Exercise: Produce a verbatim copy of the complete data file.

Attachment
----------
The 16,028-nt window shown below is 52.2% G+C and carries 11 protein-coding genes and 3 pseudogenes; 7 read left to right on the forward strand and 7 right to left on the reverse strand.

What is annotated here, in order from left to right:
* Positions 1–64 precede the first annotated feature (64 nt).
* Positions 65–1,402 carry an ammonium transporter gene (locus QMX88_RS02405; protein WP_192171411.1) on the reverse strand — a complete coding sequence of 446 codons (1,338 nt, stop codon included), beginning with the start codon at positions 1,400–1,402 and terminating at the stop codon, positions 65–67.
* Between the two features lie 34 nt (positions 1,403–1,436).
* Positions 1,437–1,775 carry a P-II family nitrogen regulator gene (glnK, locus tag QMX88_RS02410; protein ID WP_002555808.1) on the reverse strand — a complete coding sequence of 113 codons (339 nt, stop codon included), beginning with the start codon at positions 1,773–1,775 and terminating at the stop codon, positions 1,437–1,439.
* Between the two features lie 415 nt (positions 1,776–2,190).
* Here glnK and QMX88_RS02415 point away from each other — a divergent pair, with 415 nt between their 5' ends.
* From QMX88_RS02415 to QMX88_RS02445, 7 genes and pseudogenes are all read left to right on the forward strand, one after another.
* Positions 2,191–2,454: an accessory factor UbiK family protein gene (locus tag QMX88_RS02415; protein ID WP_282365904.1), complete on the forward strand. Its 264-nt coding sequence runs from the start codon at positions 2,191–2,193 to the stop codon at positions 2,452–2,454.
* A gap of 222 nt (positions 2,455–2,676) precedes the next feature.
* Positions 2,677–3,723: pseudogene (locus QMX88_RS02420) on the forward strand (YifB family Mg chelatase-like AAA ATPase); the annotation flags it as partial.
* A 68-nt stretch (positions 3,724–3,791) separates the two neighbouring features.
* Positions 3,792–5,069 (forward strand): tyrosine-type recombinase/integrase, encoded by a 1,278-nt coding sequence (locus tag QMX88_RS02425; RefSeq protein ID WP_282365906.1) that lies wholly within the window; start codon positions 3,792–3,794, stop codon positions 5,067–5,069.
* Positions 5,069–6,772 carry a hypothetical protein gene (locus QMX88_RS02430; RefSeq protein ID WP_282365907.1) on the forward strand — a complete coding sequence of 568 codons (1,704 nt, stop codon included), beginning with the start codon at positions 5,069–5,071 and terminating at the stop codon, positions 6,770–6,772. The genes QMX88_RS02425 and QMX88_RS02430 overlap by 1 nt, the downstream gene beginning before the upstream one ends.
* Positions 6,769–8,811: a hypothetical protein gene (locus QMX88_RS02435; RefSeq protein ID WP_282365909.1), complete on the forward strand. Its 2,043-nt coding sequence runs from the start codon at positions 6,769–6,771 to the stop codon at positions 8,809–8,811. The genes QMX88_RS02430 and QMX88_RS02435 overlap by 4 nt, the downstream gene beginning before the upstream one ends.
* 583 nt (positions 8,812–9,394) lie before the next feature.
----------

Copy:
The 16,028-nt window shown below is 52.2% G+C and carries 11 protein-coding genes and 3 pseudogenes; 7 read left to right on the forward strand and 7 right to left on the reverse strand.

What is annotated here, in order from left to right:
* Positions 1–64 precede the first annotated feature (64 nt).
* Positions 65–1,402 carry an ammonium transporter gene (locus QMX88_RS02405; protein WP_192171411.1) on the reverse strand — a complete coding sequence of 446 codons (1,338 nt, stop codon included), beginning with the start codon at positions 1,400–1,402 and terminating at the stop codon, positions 65–67.
* Between the two features lie 34 nt (positions 1,403–1,436).
* Positions 1,437–1,775 carry a P-II family nitrogen regulator gene (glnK, locus tag QMX88_RS02410; protein ID WP_002555808.1) on the reverse strand — a complete coding sequence of 113 codons (339 nt, stop codon included), beginning with the start codon at positions 1,773–1,775 and terminating at the stop codon, positions 1,437–1,439.
* Between the two features lie 415 nt (positions 1,776–2,190).
* Here glnK and QMX88_RS02415 point away from each other — a divergent pair, with 415 nt between their 5' ends.
* From QMX88_RS02415 to QMX88_RS02445, 7 genes and pseudogenes are all read left to right on the forward strand, one after another.
* Positions 2,191–2,454: an accessory factor UbiK family protein gene (locus tag QMX88_RS02415; protein ID WP_282365904.1), complete on the forward strand. Its 264-nt coding sequence runs from the start codon at positions 2,191–2,193 to the stop codon at positions 2,452–2,454.
* A gap of 222 nt (positions 2,455–2,676) precedes the next feature.
* Positions 2,677–3,723: pseudogene (locus QMX88_RS02420) on the forward strand (YifB family Mg chelatase-like AAA ATPase); the annotation flags it as partial.
* A 68-nt stretch (positions 3,724–3,791) separates the two neighbouring features.
* Positions 3,792–5,069 (forward strand): tyrosine-type recombinase/integrase, encoded by a 1,278-nt coding sequence (locus tag QMX88_RS02425; RefSeq protein ID WP_282365906.1) that lies wholly within the window; start codon positions 3,792–3,794, stop codon positions 5,067–5,069.
* Positions 5,069–6,772 carry a hypothetical protein gene (locus QMX88_RS02430; RefSeq protein ID WP_282365907.1) on the forward strand — a complete coding sequence of 568 codons (1,704 nt, stop codon included), beginning with the start codon at positions 5,069–5,071 and terminating at the stop codon, positions 6,770–6,772. The genes QMX88_RS02425 and QMX88_RS02430 overlap by 1 nt, the downstream gene beginning before the upstream one ends.
* Positions 6,769–8,811: a hypothetical protein gene (locus QMX88_RS02435; RefSeq protein ID WP_282365909.1), complete on the forward strand. Its 2,043-nt coding sequence runs from the start codon at positions 6,769–6,771 to the stop codon at positions 8,809–8,811. The genes QMX88_RS02430 and QMX88_RS02435 overlap by 4 nt, the downstream gene beginning before the upstream one ends.
* 583 nt (positions 8,812–9,394) lie before the next feature.